The Fernsehsender "Paul Nipkow" (TV Station Paul Nipkow) in Berlin, Germany, was the first public television station in the world. Carrying programming from Deutscher Fernseh-Rundfunk, it was on the air from March 22, 1935, until it was shut down in 1944. The station was named after Paul Gottlieb Nipkow, the inventor of the Nipkow disk.
Ministry of Aviation
Ministry of Public Enlightenment and Propaganda
|18 April 1934|
|Dissolved||19 October 1944|
|Replaced by||Nordwestdeutscher Rundfunk (television broadcasts from 1950), Deutscher Fernsehfunk (launched in 1952), Telewizja Polska (launched in 1952, serve former parts of Germany), Soviet Central Television (for Kalinigrad region)|
Parallel to the experiments by John Logie Baird in the United Kingdom, by Herbert E. Ives and Charles Francis Jenkins in the United States, as well as by Kenjiro Takayanagi in Japan, television pioneers like Dénes Mihály and Manfred von Ardenne had organised experimental television transmissions in Berlin since 1928. In the same year, Telefunken presented a television set prototype during the Internationale Funkausstellung industrial exhibition. From 1929 television test programs were regularly aired from the Funkturm Berlin transmitter (Rundfunksender Witzleben). The first public transmission was introduced in the Kroll Opera House on April 18, 1934.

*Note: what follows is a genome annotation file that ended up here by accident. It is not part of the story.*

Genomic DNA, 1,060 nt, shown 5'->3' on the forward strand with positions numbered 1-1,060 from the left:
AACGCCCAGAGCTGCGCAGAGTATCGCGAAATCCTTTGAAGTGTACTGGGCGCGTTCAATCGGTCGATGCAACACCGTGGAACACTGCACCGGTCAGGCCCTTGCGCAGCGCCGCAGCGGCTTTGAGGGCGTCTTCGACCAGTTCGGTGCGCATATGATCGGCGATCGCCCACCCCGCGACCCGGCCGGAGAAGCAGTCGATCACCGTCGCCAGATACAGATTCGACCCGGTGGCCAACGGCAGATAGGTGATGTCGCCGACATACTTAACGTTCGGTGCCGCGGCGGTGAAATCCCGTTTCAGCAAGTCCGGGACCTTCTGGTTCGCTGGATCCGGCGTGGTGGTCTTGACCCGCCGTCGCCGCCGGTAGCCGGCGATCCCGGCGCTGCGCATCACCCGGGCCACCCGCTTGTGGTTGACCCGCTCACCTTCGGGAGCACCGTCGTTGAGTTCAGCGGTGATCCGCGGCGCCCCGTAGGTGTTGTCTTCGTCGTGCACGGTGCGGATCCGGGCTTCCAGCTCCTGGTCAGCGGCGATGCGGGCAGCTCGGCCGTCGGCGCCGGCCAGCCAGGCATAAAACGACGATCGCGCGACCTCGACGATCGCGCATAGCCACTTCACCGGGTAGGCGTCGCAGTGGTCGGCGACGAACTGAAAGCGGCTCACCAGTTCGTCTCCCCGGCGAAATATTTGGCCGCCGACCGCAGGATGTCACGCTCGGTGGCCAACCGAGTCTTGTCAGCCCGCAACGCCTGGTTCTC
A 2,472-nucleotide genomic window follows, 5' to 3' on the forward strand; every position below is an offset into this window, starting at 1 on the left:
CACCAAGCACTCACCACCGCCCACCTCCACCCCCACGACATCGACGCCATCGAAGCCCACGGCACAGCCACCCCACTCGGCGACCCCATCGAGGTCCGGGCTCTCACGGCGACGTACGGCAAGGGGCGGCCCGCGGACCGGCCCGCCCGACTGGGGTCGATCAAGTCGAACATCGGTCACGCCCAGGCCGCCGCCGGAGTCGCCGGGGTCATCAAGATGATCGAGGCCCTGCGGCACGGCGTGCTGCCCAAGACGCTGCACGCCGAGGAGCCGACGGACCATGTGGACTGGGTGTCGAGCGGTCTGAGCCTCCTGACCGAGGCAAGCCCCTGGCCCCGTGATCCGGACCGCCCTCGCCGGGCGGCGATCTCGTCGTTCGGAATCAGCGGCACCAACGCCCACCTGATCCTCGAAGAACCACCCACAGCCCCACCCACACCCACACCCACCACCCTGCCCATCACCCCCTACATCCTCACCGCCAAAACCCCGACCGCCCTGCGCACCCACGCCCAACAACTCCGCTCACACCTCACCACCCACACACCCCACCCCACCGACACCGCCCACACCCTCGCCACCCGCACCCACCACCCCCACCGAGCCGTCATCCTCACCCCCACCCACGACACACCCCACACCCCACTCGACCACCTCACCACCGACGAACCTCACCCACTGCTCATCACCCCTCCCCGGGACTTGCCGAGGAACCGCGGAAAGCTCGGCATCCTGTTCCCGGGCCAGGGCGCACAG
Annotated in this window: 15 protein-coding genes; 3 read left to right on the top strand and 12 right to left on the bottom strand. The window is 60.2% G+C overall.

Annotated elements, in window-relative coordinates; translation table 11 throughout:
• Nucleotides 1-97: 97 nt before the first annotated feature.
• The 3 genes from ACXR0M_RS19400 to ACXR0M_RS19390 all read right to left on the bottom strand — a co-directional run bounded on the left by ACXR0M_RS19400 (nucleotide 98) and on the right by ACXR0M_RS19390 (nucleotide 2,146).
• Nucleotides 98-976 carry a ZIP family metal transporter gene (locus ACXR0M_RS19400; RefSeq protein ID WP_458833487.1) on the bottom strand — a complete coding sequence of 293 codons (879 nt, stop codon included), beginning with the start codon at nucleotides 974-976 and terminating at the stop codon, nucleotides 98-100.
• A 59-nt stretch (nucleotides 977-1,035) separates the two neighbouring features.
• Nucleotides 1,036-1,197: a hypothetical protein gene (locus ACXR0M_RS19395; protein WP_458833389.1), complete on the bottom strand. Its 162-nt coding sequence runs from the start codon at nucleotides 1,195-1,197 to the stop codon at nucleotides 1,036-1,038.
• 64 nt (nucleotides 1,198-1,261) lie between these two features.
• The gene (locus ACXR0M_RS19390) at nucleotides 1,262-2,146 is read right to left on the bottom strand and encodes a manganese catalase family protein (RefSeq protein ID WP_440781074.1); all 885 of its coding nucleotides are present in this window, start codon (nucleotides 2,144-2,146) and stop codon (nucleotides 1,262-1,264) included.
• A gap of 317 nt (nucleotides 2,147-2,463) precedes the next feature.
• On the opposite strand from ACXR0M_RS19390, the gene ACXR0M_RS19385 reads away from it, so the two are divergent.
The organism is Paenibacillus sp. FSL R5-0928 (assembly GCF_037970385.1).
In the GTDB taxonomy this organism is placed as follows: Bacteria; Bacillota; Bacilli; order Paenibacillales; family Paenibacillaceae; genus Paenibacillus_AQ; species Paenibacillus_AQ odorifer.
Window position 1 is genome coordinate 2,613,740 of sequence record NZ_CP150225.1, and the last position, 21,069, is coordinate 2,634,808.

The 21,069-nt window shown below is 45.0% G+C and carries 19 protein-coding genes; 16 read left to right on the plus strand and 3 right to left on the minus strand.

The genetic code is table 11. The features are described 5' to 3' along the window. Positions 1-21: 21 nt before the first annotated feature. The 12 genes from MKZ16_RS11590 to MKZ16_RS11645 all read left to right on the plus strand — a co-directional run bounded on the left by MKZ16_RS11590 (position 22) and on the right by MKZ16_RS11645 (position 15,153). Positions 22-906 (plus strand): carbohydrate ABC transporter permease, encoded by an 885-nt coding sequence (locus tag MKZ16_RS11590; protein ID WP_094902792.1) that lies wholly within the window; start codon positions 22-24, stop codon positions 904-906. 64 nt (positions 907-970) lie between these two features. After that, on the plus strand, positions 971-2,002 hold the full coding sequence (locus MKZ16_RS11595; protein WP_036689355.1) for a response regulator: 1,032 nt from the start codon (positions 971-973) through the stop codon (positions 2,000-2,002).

The station was receivable only in and around Berlin but became very popular when it covered the 1936 Summer Olympics in Berlin. About 160,000 viewers saw the Olympic games on a few private televisions and in many public television parlours. Television was used more for mainstream entertainment rather than propaganda, as Joseph Goebbels preferred radio as a mass-medium. The heavy and slow equipment made it difficult to report, and almost all programming was broadcast live. From 1942 to 1944, the Germans also restarted the TV station in Paris to broadcast programs in German and French. In 1944, the station was shut down, as were most other cultural events, as a consequence of the approach of the Allied Armies in the Normandy Campaign.
After the collapse of East Germany in 1990, about 280 rolls of 35mm film were discovered of Fernsehsender Paul Nipkow programs. In recent years, much of that material has been aired on German and international channels, mostly by The History Channel. In Germany, the rediscovered footage has been first used in the 1996 documentary Televisionen im Dritten Reich ("Tele-Visions in the Third Reich") made by WDR and NDR, as well as in Michael Kloft's 1999 documentary Das Fernsehen unter dem Hakenkreuz ("Television Under the Swastika").